On a quiet Sunday morning in June, as worshippers settled into the pews at Allen Baptist Church in southwestern Michigan, Pastor Jason Burrick grabbed his cellphone and dialed 911. When a dispatcher answered, the preacher said a former congregant was in the sanctuary. “And we need to, um, have her out A.S.A.P.”

Half an hour later, 71-year-old Karolyn Caskey, a church member for nearly 50 years who had taught Sunday school and regularly donated 10% of her pension, was led out by a state trooper and a county sheriff’s officer. One held her purse and Bible. The other put her in handcuffs.

The charge was trespassing, but Mrs. Caskey’s real offense, in her pastor’s view, was spiritual. Several months earlier, when she had questioned his authority, he’d charged her with spreading “a spirit of cancer and discord” and expelled her from the congregation. “I’ve been shunned,” she says.

Her story reflects a growing movement among some conservative Protestant pastors to bring back church discipline, an ancient practice in which suspected sinners are privately confronted and then publicly castigated and excommunicated if they refuse to repent. While many Christians find such practices outdated, pastors in large and small churches across the country are expelling members for offenses ranging from adultery and theft to gossiping, skipping service and criticizing church leaders.

The revival is part of a broader movement to restore churches to their traditional role as moral enforcers, Christian leaders say. Some say that contemporary churches have grown soft on sinners, citing the rise of suburban megachurches where pastors preach self-affirming messages rather than focusing on sin and redemption. Others point to a passage in the gospel of Matthew that says unrepentant sinners must be shunned.

The full article is free on the Journal’s site today, and it’s worth a read. I find it interesting that gossip plays such a powerful role in shunning–it’s pretty clear that gossip in this context can undermine religious leaders’ authority, especially when it appears that a leader may be up to shady financial dealings.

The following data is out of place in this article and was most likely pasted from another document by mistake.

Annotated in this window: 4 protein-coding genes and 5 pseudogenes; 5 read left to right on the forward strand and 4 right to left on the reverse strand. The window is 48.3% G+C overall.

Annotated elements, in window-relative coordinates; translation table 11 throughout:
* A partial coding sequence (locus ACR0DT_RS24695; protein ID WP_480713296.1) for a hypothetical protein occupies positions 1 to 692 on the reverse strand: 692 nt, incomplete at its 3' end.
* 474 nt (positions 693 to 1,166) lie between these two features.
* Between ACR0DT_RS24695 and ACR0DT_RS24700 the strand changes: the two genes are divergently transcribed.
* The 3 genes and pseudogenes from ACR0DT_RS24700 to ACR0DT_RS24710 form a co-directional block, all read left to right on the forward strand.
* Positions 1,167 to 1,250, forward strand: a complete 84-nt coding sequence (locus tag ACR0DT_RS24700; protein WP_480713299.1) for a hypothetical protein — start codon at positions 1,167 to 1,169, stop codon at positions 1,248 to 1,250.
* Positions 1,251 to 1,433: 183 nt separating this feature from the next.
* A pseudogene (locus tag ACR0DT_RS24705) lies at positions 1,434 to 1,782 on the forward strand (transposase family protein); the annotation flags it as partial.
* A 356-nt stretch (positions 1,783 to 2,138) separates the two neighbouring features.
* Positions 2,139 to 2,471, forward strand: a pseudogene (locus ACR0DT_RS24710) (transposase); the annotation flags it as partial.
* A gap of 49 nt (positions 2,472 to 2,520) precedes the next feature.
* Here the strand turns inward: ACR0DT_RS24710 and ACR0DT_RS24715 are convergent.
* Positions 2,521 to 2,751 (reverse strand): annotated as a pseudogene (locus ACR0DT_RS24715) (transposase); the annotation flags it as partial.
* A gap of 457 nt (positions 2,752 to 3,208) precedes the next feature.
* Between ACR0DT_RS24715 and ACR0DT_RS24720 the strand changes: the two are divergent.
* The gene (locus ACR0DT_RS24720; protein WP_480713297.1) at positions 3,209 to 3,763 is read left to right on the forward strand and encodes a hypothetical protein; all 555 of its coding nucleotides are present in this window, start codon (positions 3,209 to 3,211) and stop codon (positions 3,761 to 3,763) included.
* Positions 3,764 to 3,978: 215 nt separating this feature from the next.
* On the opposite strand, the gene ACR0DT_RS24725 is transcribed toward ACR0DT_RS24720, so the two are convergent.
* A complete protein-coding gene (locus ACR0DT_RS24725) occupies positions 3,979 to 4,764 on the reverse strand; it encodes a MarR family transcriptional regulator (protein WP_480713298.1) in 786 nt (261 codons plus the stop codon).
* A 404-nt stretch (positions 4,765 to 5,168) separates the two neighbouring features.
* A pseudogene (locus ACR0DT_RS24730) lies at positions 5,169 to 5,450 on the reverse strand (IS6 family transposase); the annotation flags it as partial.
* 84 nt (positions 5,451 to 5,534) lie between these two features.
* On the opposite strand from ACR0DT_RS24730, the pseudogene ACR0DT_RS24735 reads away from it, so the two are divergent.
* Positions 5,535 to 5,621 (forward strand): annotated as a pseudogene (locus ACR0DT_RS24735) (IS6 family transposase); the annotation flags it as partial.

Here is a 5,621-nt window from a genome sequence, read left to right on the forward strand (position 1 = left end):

Skeptics’ Circle Number 78 – The Skeptical Surfer

This week’s circle is at skeptical surfer’s blog. Although I think Christian has made an error or two in his evaluation of the latest NHANES studies and what they say about obesity. For one, obesity has always been 30+ BMI, overweight was changed from 27 to 25 by one government agency responsible for surveillance of disease (CDC) to conform with other agencies’ metrics. Further as I explained, the NHANES studies are hardly single variable, and don’t take into account a change in medical culture towards better secondary prevention of comorbidity in the overweight and obese. It’s all good though. I appreciate an honest effort.


Despite the best attempts of the New York Times Wellness Blog to get me fired, I’m still here and doing fine. Somehow a post about how impressed I was with surgery, the professionals that practice it, and how many of my preconceptions about surgeons were incorrect, got all turned around into some “peak behind the curtain” into the secrets of the medical profession. This is terribly absurd and the article made a hash out of what I was trying to say. I was trying to relate some of the shock one experiences going from an academic setting into a clinical one for the first time, as a reminder to those who have done this before, and maybe preparation for those who have yet to make the jump. None of these things are secrets, and all could be culled from watching about 15 minutes of the Discovery channel or Scrubs.